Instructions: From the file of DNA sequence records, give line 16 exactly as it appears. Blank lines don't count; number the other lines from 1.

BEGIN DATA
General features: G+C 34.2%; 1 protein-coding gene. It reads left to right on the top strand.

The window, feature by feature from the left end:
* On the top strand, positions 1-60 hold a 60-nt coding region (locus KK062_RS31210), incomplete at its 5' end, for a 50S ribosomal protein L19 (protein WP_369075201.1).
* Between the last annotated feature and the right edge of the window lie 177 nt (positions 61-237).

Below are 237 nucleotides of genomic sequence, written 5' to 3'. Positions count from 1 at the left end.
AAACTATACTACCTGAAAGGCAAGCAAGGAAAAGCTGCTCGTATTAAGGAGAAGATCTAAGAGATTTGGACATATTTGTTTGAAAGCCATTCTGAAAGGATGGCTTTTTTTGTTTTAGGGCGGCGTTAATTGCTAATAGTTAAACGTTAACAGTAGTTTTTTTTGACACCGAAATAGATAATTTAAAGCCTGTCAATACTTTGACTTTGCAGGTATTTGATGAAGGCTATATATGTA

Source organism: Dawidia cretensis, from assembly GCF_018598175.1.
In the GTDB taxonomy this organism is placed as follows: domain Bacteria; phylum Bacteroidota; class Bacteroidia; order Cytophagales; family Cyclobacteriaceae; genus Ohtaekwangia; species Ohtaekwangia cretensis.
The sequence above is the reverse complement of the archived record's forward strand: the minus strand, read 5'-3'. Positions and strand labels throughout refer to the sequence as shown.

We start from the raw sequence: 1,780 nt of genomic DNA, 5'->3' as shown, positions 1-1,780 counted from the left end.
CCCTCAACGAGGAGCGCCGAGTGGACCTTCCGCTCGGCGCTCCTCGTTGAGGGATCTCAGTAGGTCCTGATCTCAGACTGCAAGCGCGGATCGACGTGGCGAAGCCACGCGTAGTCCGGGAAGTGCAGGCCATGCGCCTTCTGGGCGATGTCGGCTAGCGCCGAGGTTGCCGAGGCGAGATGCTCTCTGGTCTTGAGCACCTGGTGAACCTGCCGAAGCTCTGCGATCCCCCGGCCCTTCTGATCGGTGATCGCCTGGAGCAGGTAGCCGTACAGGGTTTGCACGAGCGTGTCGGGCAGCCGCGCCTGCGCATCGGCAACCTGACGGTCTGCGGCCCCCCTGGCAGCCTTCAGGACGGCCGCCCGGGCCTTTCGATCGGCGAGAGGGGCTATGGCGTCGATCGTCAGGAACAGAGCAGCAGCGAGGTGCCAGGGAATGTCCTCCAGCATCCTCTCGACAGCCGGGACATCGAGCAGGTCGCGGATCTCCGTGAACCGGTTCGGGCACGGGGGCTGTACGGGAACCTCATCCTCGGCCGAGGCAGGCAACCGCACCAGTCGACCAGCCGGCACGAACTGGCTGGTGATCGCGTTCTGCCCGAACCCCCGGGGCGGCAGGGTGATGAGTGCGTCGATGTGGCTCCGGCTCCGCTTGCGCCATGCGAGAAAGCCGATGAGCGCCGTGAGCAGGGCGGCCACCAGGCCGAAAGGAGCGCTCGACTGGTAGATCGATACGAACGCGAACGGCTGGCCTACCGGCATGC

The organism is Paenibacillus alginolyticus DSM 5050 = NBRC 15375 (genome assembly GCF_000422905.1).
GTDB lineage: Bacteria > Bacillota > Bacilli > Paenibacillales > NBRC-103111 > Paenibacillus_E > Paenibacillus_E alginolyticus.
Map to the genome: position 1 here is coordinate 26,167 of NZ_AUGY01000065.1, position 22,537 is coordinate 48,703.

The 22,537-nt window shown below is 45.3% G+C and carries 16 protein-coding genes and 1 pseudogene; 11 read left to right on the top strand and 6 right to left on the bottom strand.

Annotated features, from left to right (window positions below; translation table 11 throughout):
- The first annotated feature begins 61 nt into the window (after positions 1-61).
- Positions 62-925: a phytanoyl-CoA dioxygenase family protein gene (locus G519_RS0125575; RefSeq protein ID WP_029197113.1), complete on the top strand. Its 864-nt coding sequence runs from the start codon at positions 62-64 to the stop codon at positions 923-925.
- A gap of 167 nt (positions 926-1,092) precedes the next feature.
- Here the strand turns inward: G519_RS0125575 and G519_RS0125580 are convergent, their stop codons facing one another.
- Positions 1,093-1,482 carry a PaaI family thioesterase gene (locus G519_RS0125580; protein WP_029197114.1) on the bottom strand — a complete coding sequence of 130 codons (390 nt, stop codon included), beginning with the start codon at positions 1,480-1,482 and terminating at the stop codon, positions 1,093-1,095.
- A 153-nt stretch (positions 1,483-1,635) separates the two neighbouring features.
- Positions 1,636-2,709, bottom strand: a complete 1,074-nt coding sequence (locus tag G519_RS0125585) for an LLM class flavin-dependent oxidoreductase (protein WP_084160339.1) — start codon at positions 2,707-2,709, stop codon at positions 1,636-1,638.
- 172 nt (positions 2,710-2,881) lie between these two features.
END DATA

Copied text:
Annotated features, from left to right (window positions below; translation table 11 throughout):